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The National MagLab is funded by the National Science Foundation and the State of Florida.

Parallel Wires

A pair of parallel wires serves to illustrate a principle that French scientist André-Marie Ampère was the first to comprehend.

Back in 1820, Frenchman André-Marie Ampère found through experimentation that the magnetic fields created by parallel current-carrying wires interact with one another, as demonstrated in this tutorial. He examined the difference in the interaction based on which way current was flowing in the parallel wires.


  1. Take a look at the circuit, which includes two parallel straight wires, in red.
  2. The circuit can be arranged as a series or parallel.
  3. Click “run” to see what happens when the wires are linked in a series circuit
  4. See how the current, running in opposing directions in those red wires, creates magnetic fields that oppose each other, shown in blue. This makes the wires repel one another
  5. Now click "parallel circuit" to see what happens when the layout is adjusted.
  6. Note how, as current is flowing in the same direction, the wires are now attracted to one another because their magnetic fields, shown in blue, are opposing one another, and opposites attract.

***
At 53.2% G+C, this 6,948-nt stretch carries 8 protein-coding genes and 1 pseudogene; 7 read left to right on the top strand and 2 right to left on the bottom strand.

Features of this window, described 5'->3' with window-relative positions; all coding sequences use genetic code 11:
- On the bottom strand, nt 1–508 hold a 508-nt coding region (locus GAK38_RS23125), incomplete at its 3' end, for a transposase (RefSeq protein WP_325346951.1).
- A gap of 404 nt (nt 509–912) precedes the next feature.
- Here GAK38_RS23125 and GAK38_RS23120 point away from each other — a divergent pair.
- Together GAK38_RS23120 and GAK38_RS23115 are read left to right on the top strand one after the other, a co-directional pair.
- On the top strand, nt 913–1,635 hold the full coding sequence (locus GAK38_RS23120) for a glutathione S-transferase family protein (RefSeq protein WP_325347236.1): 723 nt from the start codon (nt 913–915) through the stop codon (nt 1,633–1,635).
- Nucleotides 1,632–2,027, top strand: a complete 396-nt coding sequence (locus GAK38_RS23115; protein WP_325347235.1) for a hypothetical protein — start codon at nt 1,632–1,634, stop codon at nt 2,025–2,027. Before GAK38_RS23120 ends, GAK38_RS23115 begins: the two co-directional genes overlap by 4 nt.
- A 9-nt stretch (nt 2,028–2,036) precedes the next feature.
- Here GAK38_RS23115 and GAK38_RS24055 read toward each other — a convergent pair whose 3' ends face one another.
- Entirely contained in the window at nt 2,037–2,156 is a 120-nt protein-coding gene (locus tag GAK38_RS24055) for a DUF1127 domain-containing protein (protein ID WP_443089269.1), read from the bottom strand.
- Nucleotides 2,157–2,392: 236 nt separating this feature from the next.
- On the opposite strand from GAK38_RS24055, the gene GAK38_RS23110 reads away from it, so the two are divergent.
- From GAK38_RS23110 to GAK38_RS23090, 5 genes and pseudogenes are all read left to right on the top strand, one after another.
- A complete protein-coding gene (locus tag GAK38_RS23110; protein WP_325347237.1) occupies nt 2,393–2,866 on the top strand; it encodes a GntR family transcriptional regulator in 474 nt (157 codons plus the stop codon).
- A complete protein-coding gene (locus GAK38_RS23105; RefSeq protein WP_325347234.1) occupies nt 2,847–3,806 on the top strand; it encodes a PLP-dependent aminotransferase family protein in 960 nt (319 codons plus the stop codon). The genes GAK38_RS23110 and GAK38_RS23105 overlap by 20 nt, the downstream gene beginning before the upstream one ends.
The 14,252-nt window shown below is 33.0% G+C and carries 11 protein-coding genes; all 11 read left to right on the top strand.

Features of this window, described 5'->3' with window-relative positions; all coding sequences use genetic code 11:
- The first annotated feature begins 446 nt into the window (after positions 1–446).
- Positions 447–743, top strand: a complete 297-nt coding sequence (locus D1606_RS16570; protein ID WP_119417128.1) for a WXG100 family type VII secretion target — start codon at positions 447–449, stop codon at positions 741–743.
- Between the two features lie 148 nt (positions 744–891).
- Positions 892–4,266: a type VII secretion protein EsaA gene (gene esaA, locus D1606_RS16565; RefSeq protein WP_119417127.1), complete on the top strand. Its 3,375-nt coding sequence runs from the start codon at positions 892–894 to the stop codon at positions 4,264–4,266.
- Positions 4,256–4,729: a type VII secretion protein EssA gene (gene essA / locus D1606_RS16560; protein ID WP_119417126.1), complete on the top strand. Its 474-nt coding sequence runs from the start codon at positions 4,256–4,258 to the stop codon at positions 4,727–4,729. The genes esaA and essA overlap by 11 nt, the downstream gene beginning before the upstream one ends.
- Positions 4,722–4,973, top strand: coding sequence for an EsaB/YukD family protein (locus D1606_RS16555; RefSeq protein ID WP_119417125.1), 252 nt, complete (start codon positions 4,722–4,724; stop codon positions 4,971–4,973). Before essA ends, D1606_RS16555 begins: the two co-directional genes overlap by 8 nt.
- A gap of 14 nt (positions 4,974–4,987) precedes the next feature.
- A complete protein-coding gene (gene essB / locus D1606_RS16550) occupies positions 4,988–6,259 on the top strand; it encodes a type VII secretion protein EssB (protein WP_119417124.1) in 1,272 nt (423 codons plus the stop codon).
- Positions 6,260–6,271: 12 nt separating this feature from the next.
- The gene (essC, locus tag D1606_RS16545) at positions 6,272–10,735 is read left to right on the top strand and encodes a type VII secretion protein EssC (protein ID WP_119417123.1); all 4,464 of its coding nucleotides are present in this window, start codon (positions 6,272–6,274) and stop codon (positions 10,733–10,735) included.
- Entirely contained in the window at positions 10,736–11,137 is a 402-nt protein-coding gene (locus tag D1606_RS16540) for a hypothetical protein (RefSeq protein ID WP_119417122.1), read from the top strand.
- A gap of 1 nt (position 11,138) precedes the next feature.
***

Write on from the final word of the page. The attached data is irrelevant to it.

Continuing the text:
The difference between the series circuit and parallel circuit can be explained by the right hand rule, which helps visualize how a magnetic field (depicted by the blue field lines above) around a wire travels. Extend your thumb in the direction of the conventional current, then allow your fingers to curve: The magnetic field circling the wire travels in the direction that your curved fingers are pointing. So if you have two current-carrying, parallel wires with magnetic fields circling around them in the same direction, they will attract each other, as shown in the tutorial; at the point at which their respective magnetic fields intersect, they are traveling in opposite directions, and opposites attract. Similarly, if you have two parallel wires with current traveling in opposite directions, as you do in the series circuit, then the magnetic fields of the two wires will be traveling in the same direction at the point at which they intersect, and therefore repel each other.